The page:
By Stan Welch
The Anderson County Council gave unanimous first reading approval to the Northeast County Area Plan (NECAP) as an amendment to the county comprehensive land use plan.
The plan, which focuses on the part of Anderson county that lies north and east of S.C. Highway 8 from I-85 to the adjacent county lines (Pickens and Greenville) and totally encompasses the Powdersville area, provides additional information and planning data for one of the fastest growing areas in the state.
Planning director Michael Forman pointed out that the county’s population, determined by the 2010 census to be approximately 187,000 is projected to skyrocket to approximately 266,000 by 2040. Of that increase, one fourth is expected to occur in the NECAP area.
With thirty five thousand acres available for such growth, two thirds of which is currently zoned agricultural, Forman reminded the Council and other audience members that several means of controlling and directing the growth are available.
In addition to incorporating part of the area as a municipality, an option that has been less than well received at several town hall meetings in recent months, Forman mentioned zoning, as well as managing access to sewer as means of managing the growth. He also mentioned lesser methods, such as the formation of citizen advisory committees and other bodies.
Councilwoman Cindy Wilson mentioned that she and Councilman Ken Waters, whose entire county council district lies in the NECAP area, share a precinct that lies in the area. That is the White Plains precinct. Zoning, under county ordinance, is requested and enacted precinct by precinct. Wilson stated that she and Waters would be holding a town hall meeting together for that precinct’s residents.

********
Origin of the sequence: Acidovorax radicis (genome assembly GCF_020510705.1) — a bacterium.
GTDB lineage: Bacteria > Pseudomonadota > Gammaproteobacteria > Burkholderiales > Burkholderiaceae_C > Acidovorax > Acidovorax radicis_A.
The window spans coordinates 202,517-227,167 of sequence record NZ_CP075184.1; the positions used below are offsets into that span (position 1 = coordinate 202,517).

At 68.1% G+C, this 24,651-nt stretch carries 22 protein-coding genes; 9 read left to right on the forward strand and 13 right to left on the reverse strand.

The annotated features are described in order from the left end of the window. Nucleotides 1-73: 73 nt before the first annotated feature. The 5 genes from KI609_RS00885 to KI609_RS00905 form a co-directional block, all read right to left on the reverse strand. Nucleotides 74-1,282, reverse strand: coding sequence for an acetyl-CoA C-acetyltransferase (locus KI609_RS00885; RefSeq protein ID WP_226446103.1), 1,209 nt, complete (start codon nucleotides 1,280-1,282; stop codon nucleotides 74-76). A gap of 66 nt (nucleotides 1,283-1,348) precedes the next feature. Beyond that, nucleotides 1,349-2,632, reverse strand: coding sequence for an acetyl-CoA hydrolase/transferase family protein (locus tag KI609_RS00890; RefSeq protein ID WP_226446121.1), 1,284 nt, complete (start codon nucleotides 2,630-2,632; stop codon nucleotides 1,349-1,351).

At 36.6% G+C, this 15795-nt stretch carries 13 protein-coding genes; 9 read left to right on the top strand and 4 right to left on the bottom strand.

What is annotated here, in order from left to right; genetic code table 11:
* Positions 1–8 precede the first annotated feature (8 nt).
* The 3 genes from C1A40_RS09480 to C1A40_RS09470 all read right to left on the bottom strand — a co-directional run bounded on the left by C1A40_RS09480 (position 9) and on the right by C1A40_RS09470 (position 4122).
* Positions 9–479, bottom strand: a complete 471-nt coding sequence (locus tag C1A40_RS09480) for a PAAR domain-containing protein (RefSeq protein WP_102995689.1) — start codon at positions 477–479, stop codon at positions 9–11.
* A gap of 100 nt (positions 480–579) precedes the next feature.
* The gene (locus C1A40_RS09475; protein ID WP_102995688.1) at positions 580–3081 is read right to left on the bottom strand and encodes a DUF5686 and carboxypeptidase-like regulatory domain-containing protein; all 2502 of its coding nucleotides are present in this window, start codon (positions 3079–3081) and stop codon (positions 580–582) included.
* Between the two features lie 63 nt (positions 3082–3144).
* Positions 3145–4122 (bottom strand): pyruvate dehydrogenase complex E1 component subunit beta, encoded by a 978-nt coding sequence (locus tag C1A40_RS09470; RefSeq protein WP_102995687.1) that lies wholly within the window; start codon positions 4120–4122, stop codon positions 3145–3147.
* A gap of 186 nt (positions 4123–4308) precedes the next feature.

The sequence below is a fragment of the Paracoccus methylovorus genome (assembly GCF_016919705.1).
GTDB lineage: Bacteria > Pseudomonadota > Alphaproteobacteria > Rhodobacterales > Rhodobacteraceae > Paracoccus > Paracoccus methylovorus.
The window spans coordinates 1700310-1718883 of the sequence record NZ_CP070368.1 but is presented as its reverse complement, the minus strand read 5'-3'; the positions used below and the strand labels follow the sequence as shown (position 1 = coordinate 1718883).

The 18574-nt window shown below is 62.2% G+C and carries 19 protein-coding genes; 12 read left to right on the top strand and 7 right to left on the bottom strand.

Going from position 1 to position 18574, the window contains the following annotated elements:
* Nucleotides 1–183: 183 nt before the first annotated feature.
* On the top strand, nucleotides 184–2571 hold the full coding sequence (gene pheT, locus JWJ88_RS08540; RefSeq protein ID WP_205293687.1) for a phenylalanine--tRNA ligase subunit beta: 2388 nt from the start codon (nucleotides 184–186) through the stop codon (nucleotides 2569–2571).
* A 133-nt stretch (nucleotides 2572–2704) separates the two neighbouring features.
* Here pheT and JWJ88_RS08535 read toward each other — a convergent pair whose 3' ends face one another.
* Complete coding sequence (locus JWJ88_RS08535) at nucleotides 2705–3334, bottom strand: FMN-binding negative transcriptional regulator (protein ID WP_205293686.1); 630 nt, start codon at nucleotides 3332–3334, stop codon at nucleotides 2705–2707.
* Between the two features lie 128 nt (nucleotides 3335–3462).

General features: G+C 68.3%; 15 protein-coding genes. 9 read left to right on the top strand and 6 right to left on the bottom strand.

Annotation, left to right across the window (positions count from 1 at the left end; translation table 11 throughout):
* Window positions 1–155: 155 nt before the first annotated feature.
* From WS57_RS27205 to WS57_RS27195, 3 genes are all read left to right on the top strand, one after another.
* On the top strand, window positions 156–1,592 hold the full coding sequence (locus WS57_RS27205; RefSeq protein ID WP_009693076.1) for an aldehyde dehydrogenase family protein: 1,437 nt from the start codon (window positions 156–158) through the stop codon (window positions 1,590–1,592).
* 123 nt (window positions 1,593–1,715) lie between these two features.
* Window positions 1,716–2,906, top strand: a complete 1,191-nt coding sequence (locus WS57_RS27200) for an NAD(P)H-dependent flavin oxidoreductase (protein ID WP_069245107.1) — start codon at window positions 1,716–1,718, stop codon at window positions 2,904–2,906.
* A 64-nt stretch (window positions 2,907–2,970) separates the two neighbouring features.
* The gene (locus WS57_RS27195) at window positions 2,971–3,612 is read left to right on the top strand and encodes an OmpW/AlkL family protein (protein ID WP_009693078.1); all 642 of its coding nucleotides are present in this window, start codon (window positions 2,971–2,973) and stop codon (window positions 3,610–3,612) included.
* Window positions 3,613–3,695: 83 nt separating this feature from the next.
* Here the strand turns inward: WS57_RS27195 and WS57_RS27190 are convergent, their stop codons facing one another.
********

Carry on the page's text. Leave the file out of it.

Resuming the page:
In other business, District Three Councilman Ray Graham proposed a motion to write a letter of support for other county councils across the state who are seeking a change in the location of the annual South Carolina Association of Counties (SCAC) conference from Hilton Head to varying locations around the state.
Graham said that he considers the annual conference to be a valuable experience, allowing education and networking opportunities for the various county officials around the state. “It’s a nice vacation at Hilton Head too, but I just don’t think it’s the most efficient use of taxpayers’ money. A number of the smaller counties, with less resources, can’t always attend. There is a movement to change the location each year, and I think we should express our support.”
The Council unanimously agreed, although District Two Councilwoman Gracie Floyd didn’t arrive until after the vote. Her commitment to the Hilton Head conference is well established.